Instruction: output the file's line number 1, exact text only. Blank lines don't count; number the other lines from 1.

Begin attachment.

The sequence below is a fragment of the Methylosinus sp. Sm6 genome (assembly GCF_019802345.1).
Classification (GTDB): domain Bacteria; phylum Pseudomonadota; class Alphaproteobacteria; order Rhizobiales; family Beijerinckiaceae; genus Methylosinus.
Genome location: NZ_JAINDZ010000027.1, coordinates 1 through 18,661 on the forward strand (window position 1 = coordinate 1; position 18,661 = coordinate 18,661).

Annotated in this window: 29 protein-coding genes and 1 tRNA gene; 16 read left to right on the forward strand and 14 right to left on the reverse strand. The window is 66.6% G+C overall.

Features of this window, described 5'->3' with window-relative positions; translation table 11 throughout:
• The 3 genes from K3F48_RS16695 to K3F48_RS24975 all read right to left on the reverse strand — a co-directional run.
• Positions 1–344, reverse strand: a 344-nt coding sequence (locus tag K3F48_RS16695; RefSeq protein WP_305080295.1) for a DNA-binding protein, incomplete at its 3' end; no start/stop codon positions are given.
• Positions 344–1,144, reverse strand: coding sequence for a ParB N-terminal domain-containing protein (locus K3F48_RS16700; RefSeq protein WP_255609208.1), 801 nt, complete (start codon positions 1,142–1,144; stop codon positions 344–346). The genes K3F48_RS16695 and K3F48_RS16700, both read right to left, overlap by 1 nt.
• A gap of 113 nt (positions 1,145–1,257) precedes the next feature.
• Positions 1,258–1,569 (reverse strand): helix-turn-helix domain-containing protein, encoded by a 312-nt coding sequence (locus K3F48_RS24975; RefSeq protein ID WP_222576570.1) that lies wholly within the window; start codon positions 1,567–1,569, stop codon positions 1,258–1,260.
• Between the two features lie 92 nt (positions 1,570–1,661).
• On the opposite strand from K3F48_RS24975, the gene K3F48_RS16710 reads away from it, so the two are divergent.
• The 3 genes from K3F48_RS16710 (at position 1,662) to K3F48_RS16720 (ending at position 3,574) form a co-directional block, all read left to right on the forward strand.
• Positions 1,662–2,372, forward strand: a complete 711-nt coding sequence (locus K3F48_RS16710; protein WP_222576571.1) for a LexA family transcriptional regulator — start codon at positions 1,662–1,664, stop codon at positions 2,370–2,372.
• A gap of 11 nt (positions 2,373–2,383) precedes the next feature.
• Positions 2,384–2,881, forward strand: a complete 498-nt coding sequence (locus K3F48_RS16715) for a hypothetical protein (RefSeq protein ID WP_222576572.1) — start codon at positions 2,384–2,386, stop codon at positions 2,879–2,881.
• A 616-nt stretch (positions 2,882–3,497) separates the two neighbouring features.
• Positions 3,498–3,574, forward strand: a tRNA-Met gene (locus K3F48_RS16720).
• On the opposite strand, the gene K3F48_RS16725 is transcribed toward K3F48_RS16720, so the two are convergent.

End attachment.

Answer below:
The sequence below is a fragment of the Methylosinus sp. Sm6 genome (assembly GCF_019802345.1).